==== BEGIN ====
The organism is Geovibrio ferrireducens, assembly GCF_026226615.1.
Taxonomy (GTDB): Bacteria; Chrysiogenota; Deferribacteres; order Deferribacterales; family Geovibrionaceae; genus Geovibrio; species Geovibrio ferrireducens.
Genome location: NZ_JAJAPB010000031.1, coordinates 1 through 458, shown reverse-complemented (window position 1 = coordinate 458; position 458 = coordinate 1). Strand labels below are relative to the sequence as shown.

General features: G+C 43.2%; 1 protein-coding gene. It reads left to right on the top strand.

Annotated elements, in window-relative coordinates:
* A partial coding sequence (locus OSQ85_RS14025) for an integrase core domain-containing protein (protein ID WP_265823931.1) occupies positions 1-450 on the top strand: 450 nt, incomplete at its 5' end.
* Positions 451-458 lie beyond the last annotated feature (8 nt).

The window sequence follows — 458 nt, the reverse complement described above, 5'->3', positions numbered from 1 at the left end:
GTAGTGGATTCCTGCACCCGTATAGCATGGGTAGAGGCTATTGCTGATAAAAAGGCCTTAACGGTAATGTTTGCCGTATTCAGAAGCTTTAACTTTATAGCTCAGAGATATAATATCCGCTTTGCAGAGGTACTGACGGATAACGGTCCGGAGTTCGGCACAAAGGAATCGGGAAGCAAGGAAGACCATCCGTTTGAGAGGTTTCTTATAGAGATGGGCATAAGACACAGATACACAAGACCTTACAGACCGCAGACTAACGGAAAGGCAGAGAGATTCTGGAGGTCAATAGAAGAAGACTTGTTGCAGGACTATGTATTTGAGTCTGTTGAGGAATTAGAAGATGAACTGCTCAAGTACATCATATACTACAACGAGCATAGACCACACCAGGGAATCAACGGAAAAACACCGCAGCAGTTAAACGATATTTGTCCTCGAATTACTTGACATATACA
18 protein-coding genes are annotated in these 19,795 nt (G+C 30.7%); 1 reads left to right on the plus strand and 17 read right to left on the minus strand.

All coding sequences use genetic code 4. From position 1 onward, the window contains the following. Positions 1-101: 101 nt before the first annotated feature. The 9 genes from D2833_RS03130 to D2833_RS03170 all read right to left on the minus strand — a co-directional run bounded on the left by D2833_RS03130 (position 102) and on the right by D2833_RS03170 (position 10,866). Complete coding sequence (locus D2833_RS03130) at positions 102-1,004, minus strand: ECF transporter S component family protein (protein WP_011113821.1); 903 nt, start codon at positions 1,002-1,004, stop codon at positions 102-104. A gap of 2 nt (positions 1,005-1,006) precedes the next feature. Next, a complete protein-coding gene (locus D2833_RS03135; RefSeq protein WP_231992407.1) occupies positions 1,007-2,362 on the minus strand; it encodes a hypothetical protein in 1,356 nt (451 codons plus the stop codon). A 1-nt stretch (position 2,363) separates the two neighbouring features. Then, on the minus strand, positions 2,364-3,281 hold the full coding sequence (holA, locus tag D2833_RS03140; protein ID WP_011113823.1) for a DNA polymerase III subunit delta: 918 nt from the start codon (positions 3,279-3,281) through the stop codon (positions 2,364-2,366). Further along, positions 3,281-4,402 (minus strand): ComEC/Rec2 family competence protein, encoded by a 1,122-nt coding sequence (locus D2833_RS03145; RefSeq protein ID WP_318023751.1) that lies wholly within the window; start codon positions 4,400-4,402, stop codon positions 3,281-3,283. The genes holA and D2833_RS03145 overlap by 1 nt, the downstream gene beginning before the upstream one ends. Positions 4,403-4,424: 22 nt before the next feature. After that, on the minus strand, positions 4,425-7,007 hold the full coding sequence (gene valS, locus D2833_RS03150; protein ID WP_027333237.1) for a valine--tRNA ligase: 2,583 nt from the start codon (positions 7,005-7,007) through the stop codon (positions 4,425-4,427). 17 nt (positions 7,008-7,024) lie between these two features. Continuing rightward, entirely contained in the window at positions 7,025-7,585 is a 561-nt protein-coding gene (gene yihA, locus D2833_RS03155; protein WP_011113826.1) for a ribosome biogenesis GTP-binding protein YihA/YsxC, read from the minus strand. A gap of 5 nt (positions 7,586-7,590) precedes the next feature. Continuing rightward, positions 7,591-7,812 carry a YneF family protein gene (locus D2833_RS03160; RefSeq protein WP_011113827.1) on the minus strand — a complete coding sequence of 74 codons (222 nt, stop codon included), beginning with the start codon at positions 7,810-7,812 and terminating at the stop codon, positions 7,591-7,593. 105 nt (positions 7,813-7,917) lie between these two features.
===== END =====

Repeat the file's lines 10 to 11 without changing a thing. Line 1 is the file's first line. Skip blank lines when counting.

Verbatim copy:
18 protein-coding genes are annotated in these 19,795 nt (G+C 30.7%); 1 reads left to right on the plus strand and 17 read right to left on the minus strand.

All coding sequences use genetic code 4. From position 1 onward, the window contains the following. Positions 1-101: 101 nt before the first annotated feature. The 9 genes from D2833_RS03130 to D2833_RS03170 all read right to left on the minus strand — a co-directional run bounded on the left by D2833_RS03130 (position 102) and on the right by D2833_RS03170 (position 10,866). Complete coding sequence (locus D2833_RS03130) at positions 102-1,004, minus strand: ECF transporter S component family protein (protein WP_011113821.1); 903 nt, start codon at positions 1,002-1,004, stop codon at positions 102-104. A gap of 2 nt (positions 1,005-1,006) precedes the next feature. Next, a complete protein-coding gene (locus D2833_RS03135; RefSeq protein WP_231992407.1) occupies positions 1,007-2,362 on the minus strand; it encodes a hypothetical protein in 1,356 nt (451 codons plus the stop codon). A 1-nt stretch (position 2,363) separates the two neighbouring features. Then, on the minus strand, positions 2,364-3,281 hold the full coding sequence (holA, locus tag D2833_RS03140; protein ID WP_011113823.1) for a DNA polymerase III subunit delta: 918 nt from the start codon (positions 3,279-3,281) through the stop codon (positions 2,364-2,366). Further along, positions 3,281-4,402 (minus strand): ComEC/Rec2 family competence protein, encoded by a 1,122-nt coding sequence (locus D2833_RS03145; RefSeq protein ID WP_318023751.1) that lies wholly within the window; start codon positions 4,400-4,402, stop codon positions 3,281-3,283. The genes holA and D2833_RS03145 overlap by 1 nt, the downstream gene beginning before the upstream one ends. Positions 4,403-4,424: 22 nt before the next feature. After that, on the minus strand, positions 4,425-7,007 hold the full coding sequence (gene valS, locus D2833_RS03150; protein ID WP_027333237.1) for a valine--tRNA ligase: 2,583 nt from the start codon (positions 7,005-7,007) through the stop codon (positions 4,425-4,427). 17 nt (positions 7,008-7,024) lie between these two features. Continuing rightward, entirely contained in the window at positions 7,025-7,585 is a 561-nt protein-coding gene (gene yihA, locus D2833_RS03155; protein WP_011113826.1) for a ribosome biogenesis GTP-binding protein YihA/YsxC, read from the minus strand. A gap of 5 nt (positions 7,586-7,590) precedes the next feature. Continuing rightward, positions 7,591-7,812 carry a YneF family protein gene (locus D2833_RS03160; RefSeq protein WP_011113827.1) on the minus strand — a complete coding sequence of 74 codons (222 nt, stop codon included), beginning with the start codon at positions 7,810-7,812 and terminating at the stop codon, positions 7,591-7,593. 105 nt (positions 7,813-7,917) lie between these two features.